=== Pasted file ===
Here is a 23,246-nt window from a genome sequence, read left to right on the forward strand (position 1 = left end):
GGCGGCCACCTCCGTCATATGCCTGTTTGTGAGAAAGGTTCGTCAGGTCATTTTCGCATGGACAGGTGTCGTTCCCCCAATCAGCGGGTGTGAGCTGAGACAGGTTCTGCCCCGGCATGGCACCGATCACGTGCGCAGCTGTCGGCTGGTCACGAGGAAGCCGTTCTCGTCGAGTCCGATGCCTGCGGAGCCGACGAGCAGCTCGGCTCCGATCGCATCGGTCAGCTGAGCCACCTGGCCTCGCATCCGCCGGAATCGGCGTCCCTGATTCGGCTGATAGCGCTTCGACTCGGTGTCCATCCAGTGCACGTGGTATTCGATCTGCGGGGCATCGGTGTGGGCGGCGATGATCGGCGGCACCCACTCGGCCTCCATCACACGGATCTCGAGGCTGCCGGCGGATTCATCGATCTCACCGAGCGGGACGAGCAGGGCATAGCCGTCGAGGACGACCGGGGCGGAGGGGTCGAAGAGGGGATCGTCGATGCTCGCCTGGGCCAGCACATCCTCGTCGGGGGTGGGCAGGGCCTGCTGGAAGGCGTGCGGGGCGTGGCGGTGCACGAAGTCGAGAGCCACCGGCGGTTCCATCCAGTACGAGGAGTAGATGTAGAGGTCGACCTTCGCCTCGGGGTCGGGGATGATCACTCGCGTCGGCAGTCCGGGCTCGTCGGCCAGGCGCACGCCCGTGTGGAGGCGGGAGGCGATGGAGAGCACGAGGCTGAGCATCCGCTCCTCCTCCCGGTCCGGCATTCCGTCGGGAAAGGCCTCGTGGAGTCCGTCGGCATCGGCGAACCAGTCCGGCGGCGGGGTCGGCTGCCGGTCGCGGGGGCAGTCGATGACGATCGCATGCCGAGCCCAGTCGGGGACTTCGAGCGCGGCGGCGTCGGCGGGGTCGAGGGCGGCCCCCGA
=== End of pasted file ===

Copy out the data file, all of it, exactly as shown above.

Here is a 23,246-nt window from a genome sequence, read left to right on the forward strand (position 1 = left end):
GGCGGCCACCTCCGTCATATGCCTGTTTGTGAGAAAGGTTCGTCAGGTCATTTTCGCATGGACAGGTGTCGTTCCCCCAATCAGCGGGTGTGAGCTGAGACAGGTTCTGCCCCGGCATGGCACCGATCACGTGCGCAGCTGTCGGCTGGTCACGAGGAAGCCGTTCTCGTCGAGTCCGATGCCTGCGGAGCCGACGAGCAGCTCGGCTCCGATCGCATCGGTCAGCTGAGCCACCTGGCCTCGCATCCGCCGGAATCGGCGTCCCTGATTCGGCTGATAGCGCTTCGACTCGGTGTCCATCCAGTGCACGTGGTATTCGATCTGCGGGGCATCGGTGTGGGCGGCGATGATCGGCGGCACCCACTCGGCCTCCATCACACGGATCTCGAGGCTGCCGGCGGATTCATCGATCTCACCGAGCGGGACGAGCAGGGCATAGCCGTCGAGGACGACCGGGGCGGAGGGGTCGAAGAGGGGATCGTCGATGCTCGCCTGGGCCAGCACATCCTCGTCGGGGGTGGGCAGGGCCTGCTGGAAGGCGTGCGGGGCGTGGCGGTGCACGAAGTCGAGAGCCACCGGCGGTTCCATCCAGTACGAGGAGTAGATGTAGAGGTCGACCTTCGCCTCGGGGTCGGGGATGATCACTCGCGTCGGCAGTCCGGGCTCGTCGGCCAGGCGCACGCCCGTGTGGAGGCGGGAGGCGATGGAGAGCACGAGGCTGAGCATCCGCTCCTCCTCCCGGTCCGGCATTCCGTCGGGAAAGGCCTCGTGGAGTCCGTCGGCATCGGCGAACCAGTCCGGCGGCGGGGTCGGCTGCCGGTCGCGGGGGCAGTCGATGACGATCGCATGCCGAGCCCAGTCGGGGACTTCGAGCGCGGCGGCGTCGGCGGGGTCGAGGGCGGCCCCCGA